Sunday, August 12, 2007

Post-Richardson Architectural Sculpture

When HH Richardson died in 1886 at the even then young age of of 48, his influence was already spreading across America, and it would continue to do so for another decade and a half. What is not always appreciated is he also originated a style of architectural sculpture that can still be found from coast to coast.

It is my working hypotheses (which I check when ever and where ever it is possible - so feel free to venture an opinion) that much of the carving was done by itinerant carvers, many of them recent immigrants from Italy, Germany and the British Isles. These carvers followed the style as it moved West, while behind them, in the East, a new style emerged from the 1893 Columbian Exposition that made their carving techniques "old-fashioned", the kiss-of-death in America, even then.

Texas in particular fell to the charm of Richardson's big, brassy, brawling, bawdy building genre and a series of county courthouse (of which Texas has more than 250) were designed, notably by architect James Riely Gordon that contain a profusion of ornamentation. But it was not just large public buildings that were so ornamented. Summit Avenue, St. Paul, Minnesota's most fashionable address sported a number of Richardsonian mansions, several with note worthy sculpture on them, as did the much small town of Cortland, New York. But enough of this. It is now time to take a break and for you to go out and take a closer look at the nearest Richardsonian architectural sculpture. If you live in the Ukraine it might be a long way, so you best get started.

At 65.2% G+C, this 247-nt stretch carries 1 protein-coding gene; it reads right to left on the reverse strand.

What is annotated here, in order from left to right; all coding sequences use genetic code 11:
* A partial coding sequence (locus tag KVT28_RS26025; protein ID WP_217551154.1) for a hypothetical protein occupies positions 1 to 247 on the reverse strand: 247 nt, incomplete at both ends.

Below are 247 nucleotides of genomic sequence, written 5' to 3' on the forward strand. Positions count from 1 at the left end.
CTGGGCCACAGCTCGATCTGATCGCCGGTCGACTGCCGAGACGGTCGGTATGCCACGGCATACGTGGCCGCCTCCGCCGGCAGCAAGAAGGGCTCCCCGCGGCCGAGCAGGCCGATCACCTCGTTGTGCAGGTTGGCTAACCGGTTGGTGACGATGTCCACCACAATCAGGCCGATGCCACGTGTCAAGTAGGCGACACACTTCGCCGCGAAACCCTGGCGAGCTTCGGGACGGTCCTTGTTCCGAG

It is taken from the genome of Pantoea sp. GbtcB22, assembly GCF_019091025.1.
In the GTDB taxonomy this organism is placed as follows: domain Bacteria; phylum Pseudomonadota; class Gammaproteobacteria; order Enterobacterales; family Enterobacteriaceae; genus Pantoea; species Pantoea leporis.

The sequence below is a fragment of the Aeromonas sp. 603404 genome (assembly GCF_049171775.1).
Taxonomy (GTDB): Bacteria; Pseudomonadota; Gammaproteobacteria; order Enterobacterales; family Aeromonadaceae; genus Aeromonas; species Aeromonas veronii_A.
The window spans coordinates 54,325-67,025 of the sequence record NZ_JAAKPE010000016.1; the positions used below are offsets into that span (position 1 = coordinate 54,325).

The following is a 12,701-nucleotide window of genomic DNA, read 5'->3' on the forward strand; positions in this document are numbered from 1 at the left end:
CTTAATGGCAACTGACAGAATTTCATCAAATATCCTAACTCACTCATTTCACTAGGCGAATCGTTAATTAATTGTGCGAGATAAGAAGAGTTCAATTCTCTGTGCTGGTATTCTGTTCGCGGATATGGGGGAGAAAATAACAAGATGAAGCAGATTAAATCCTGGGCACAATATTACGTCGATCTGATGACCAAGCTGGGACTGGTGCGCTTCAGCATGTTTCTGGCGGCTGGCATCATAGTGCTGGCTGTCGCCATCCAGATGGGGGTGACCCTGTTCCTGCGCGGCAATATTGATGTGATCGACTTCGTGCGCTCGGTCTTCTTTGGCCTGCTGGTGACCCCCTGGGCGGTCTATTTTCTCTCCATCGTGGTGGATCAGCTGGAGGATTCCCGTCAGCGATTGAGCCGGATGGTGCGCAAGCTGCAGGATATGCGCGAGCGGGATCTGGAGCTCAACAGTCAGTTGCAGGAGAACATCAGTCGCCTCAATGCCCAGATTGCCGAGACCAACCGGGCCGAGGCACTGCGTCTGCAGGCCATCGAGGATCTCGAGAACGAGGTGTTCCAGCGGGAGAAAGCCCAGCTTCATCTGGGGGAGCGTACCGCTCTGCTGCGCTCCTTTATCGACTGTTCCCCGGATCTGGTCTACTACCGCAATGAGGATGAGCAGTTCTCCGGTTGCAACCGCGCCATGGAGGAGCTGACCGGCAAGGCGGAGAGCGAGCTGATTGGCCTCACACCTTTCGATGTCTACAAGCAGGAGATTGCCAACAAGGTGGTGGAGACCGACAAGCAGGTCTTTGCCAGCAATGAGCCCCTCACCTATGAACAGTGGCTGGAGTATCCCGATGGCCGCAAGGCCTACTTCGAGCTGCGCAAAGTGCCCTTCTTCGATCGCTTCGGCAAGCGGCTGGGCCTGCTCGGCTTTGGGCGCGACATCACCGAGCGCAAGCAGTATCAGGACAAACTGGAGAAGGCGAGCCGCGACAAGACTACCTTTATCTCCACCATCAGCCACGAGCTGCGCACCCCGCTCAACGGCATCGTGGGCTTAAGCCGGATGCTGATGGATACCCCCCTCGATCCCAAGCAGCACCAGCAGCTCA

jlpatters77 said...

Looks like I'll have to go out and have a look around Old Louisville. I'll email you any of my "finds" in this genre

A Single Man said...

Thanks for dropping by my blog, Einar. Don't fret about being a voyeur...I put it all out there for all to see.


Doc said...

Thanks for commenting on Doc's Place, and for going to the trouble of setting up an account to do so. I did not know that the words were literally carved in stone, but when I quoted them I was wishing for good old days that I missed by way of not having been born yet. I know very little about the topic you discuss here, so I'll bookmark you and return when I may be able to able to appreciate more than the pictures.

Peace, Doc

STL GUY said...

Walt Lockley is a thief. He's displaying photographs on his website that he claims are his own-in fact a number of them were shot by an ex-friend over 20 years ago in St. Louis and the surrounding area (including Hannibal and Columbia, MO). Do not associate with this person-he is a charlatan and not to be trusted.

Einar said...

I am curious as to what pictures you are referring to? I found no St. Louis on his site. In any case I am always going to go with a proven friend over an annomous internet finger-pointer.

Walt said...

Walt here. For anyone who might care, I am not a thief.

True that STL GUY and I, long ago when we were friends, shot photographs -- lo-fi even by the standards of 20 years ago, on 110 film, developed in drugstores. He's furiously emailed me that some incidental images on my own website are his. But he didn't say which ones. He hasn't responded to my email offering to remove them if he would identify them, so I am also curious which images he's referring to.

Absolutely nothing to do with this blog or any of my architectural sculpture work with Einar, thus inappropriate here and sort of a jerky classroom 20-year-old lugie-on-the-neck. That's the story.

I do like "charlatan", though. Hoping for an upgrade to "mountebank". I guess I'd have to wear a checkered vest and possibly actually steal something.